Many financial institutions are failing to realise the full potential of using economic capital to enhance tactical and strategic planning, and optimise shareholder value, according to a new study by PricewaterhouseCoopers (PwC) in association with the Economist Intelligence Unit.
Economic capital and other advanced risk-based capital methodologies enable financial institutions to quantify risk exposures, the capital needed to cover them and the real risk-adjusted returns being made.
The study, entitled Effective capital management: Economic capital as an industry standard?, canvassed more than 200 financial services executives globally, and found 25% of companies had no intention of adopting economic capital at all and a third of non-adopters are sceptical about the value of economic capital itself. However, 44% of firms are already using it, with a further 13% planning to do so in the next year.
“Companies are generally not exploiting the full business value of economic capital, as it is sometimes seen primarily as an internal tool and not always communicated to institutional investors and other external stakeholders,” said Richard Barfield, a director at PwC in London.
Within the sector, the study found banks were far more active in disclosing economic capital than insurers or other financial services firms. About 70% of the world’s top 50 banks disclose usage of economic capital to their shareholders in their annual report, while 50% disclose economic capital results in their business units both in their annual reports and quarterly financial results.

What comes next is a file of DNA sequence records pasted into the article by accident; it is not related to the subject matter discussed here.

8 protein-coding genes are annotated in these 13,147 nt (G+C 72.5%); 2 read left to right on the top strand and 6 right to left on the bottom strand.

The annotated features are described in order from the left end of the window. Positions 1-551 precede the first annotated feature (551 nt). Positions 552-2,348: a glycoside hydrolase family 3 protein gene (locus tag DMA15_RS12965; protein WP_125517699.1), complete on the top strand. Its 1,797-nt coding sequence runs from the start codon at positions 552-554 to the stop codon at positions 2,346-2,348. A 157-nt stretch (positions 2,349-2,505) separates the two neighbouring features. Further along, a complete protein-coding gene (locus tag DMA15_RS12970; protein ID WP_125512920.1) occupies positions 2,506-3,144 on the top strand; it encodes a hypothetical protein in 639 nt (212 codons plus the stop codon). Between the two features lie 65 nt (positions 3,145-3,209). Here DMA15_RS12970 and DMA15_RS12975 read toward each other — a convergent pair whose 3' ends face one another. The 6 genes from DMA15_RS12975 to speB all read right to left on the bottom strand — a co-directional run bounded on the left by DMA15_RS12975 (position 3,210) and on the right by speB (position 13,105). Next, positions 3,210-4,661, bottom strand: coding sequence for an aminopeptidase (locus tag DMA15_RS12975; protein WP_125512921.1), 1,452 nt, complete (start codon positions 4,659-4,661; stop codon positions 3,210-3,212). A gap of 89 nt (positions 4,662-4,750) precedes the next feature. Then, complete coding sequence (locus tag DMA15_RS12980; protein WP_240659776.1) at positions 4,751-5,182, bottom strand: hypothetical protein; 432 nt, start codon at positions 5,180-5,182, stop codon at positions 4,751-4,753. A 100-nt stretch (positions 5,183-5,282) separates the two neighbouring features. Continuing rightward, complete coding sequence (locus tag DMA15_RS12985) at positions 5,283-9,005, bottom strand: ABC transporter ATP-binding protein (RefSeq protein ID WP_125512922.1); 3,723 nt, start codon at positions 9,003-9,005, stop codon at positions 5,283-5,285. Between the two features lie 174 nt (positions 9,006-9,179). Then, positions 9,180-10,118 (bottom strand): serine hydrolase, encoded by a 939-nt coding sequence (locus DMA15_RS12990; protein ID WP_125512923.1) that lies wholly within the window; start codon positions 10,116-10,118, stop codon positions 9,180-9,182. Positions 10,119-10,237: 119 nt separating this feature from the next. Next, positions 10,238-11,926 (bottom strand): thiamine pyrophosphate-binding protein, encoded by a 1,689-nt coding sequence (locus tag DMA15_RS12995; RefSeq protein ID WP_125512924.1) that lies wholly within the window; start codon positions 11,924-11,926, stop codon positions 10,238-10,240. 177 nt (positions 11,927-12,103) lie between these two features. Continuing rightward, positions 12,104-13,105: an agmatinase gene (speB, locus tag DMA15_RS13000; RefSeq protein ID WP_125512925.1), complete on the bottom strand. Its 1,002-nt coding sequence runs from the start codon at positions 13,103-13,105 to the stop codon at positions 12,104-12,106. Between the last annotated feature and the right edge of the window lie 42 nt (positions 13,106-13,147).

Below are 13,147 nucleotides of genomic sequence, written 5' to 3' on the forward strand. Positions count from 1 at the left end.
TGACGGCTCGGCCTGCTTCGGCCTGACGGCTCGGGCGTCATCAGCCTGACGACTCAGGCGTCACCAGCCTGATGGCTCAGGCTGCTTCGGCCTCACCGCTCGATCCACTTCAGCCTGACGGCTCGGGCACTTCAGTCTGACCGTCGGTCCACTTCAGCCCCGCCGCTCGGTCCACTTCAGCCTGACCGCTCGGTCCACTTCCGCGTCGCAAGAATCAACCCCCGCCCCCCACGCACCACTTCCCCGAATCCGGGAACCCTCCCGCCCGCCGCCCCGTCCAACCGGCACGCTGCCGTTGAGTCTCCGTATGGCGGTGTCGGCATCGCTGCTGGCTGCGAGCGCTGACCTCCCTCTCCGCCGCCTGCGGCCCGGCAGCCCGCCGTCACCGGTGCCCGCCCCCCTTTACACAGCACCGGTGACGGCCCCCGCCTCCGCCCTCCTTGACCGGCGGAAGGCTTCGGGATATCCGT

There were also substantial regional differences in the study’s findings, with 37% of US financial institutions saying they had no plans to introduce economic capital, compared with 27% for Europe and 19% for the Asia-Pacific.
The main reason cited for adopting an economic capital approach also varied by region. In the US, 79% said the main reason was to define risk appetite, while 67% and 68% of Europe and Asia-Pacific institutions, respectively, said it was to improve strategic planning.
Conversely, regulators in Asia-Pacific were found to be the least likely to require the use of economic capital – 12% compared with 42% in the US. But the Asia-Pacific was also the region where the adoption of economic capital was most expected, with 55% of firms expecting to implement economic capital systems compared with 15% of companies in the US.
Topics: PricewaterhouseCoopers (PwC)
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